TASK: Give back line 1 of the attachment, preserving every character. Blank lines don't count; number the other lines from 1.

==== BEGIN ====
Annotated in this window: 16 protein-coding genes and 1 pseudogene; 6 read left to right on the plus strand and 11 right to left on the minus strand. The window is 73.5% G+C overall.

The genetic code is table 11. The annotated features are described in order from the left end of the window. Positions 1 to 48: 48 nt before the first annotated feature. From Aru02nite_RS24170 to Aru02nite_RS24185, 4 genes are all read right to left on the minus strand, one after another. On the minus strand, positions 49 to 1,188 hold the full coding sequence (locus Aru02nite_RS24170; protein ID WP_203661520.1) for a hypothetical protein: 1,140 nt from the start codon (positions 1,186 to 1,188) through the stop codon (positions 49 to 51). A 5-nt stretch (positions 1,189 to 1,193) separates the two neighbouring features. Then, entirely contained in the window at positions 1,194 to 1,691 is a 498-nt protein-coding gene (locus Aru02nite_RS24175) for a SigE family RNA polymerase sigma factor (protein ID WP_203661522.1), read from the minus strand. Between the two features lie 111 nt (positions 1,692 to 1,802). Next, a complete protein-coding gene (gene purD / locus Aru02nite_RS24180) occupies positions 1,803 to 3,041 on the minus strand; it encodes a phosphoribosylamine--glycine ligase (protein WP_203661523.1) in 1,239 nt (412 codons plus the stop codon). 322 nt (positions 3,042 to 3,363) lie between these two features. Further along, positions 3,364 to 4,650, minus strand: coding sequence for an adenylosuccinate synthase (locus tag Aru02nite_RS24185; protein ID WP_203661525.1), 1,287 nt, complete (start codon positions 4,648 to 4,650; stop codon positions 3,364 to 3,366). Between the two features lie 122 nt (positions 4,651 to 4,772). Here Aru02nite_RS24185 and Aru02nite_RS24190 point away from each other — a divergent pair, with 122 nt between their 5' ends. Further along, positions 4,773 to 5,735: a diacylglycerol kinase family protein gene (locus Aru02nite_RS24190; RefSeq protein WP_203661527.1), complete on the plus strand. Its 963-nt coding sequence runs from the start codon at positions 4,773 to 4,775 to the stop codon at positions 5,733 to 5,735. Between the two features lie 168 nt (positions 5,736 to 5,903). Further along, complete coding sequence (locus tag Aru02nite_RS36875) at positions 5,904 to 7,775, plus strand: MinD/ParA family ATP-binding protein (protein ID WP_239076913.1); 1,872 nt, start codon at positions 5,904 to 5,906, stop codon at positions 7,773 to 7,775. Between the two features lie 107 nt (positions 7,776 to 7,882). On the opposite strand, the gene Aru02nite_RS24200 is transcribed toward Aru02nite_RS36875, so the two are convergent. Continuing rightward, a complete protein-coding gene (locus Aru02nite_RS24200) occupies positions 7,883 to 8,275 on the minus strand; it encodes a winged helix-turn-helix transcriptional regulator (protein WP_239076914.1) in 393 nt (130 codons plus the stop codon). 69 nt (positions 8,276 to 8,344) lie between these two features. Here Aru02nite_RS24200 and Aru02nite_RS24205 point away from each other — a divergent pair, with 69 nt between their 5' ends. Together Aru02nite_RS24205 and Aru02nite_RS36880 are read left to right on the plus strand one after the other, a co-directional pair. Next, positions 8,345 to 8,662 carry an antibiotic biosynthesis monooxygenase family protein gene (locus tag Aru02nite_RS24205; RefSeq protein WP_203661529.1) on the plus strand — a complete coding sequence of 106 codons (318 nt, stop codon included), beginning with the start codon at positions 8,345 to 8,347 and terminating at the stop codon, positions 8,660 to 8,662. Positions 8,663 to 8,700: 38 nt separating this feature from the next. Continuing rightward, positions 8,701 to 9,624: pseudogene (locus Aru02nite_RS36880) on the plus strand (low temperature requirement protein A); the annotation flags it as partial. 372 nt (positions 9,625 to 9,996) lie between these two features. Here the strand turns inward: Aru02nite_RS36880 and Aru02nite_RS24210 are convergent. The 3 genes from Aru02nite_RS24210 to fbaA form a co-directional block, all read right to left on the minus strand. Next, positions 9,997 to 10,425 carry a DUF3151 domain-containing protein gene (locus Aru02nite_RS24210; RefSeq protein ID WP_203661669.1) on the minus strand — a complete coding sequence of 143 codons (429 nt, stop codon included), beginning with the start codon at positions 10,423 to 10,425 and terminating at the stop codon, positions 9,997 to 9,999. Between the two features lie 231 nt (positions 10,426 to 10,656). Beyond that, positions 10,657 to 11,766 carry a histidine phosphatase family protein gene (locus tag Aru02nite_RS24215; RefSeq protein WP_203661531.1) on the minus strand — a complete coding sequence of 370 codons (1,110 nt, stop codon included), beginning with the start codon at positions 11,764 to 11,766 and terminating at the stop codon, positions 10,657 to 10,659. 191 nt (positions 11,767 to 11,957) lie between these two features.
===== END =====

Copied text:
Annotated in this window: 16 protein-coding genes and 1 pseudogene; 6 read left to right on the plus strand and 11 right to left on the minus strand. The window is 73.5% G+C overall.